A Male Voice in Chick-Lit

Ms. Taken Identity by Dan Begley

Whether we admit it or not, we all love a little "chick lit" from time to time. To me, it's the same as watching a romantic comedy, also known as a "chick flick". Is this an insult to women? I don't think so. Most of the "chick" media I've read and watched has been witty and engaging,with a somewhat predictable ending, of course, but usually one or two unpredictable twists in the middle. Somebody out there must be reading these books besides me, because they are huge sellers, which esoteric struggling author Mitch Samuel, the protagonist of Ms. Taken Identity discovers when his 700 page debut novel is rejected by every publisher in America, and most agents.
A series of funny events leads Mitch to decide that he can write romantic adventure, but he'll have to do it as a woman. No publisher or author will read romantic fiction written by a man! Mitch acts as the representative of his "cousin" who is a reclusive author, and receives guidance as her manager from the world's premiere author of romantic fiction. So there we have lie #1. Mitch does not have a cousin, he is writing the book himself. In the process of researching the life of what he sees as a shallow, uneducated, materialistic, woman, Mitch meets a woman who he really likes. Unfortunately, the first thing he says to her is a lie, calling himself Jason, and giving a false career, and now he can't take it back. The biggest problem with lie #2? Not only is Mitch falling fast for Marie, but it turns out she is his best friend's sister, who has been living far away for several years, therefor they have never met.
Mixed in with all of the silliness of Mitch keeping track of his lies, are two other more elemental story lines, Mitch's extremely strained relationship with his father, and his skewed feelings on the superiority of education, and thus himself. As Mitch continues his research and meets people outside of academia he learns to make jokes, hang out and just have fun, rather than having every social encounter be a philosophical debate. He loses his smugness and cynicism as he realizes that there really are people in the world who are just nice. It even changes the rhythm of his writing, which he describes as chess-like, each word written with a deliberate, thoughtfulness.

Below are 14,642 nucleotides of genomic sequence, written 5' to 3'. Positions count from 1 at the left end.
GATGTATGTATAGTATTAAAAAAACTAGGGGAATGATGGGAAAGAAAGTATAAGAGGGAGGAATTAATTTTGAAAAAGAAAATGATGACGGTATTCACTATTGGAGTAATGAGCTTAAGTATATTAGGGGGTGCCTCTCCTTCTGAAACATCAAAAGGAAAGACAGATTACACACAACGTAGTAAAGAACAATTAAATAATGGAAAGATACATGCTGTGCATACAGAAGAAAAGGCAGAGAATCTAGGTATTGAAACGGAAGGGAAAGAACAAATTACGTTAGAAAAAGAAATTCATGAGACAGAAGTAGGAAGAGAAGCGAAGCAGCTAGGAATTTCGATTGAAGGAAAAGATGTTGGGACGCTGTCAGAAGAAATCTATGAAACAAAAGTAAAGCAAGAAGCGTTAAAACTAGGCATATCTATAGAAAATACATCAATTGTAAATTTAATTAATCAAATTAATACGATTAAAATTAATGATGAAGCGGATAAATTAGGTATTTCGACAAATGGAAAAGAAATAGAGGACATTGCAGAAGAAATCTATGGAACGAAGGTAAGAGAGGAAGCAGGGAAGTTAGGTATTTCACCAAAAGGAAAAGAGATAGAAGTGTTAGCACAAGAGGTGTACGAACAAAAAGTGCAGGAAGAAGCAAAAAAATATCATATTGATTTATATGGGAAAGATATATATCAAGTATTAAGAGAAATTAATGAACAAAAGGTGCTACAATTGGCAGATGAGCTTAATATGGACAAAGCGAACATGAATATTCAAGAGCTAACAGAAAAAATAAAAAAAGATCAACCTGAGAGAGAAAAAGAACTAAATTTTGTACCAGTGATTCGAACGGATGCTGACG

But this writing is different; it's crisper, quicker, more bang bang: get those characters on stage and get them talking or laughing or
kissing...Get them
living.

Of course Mitch gets caught in both of his lies, but is it before or after his book is accepted by a publisher? Or is it ever finished? Is the writing of popular fiction something Mitch cannot handle? Or does he sacrifice his book for his love of Marie? These are all possibilities that I contemplated while reading Ms. Taken Identity.
Unlike Mitch, Dan Begley, the author of Ms. Taken Identityproudly has his name and photo on the book, as he definitely should. The story is excellent, the characters are multi-faceted, the pop
culture references are hysterical, and it is all-together well written. To top off all of this positivity, it is in paperback, great for taking to the park or beach. This is the first novel from Mr. Begley, and I look forward to seeing what he will have for us in the
future.

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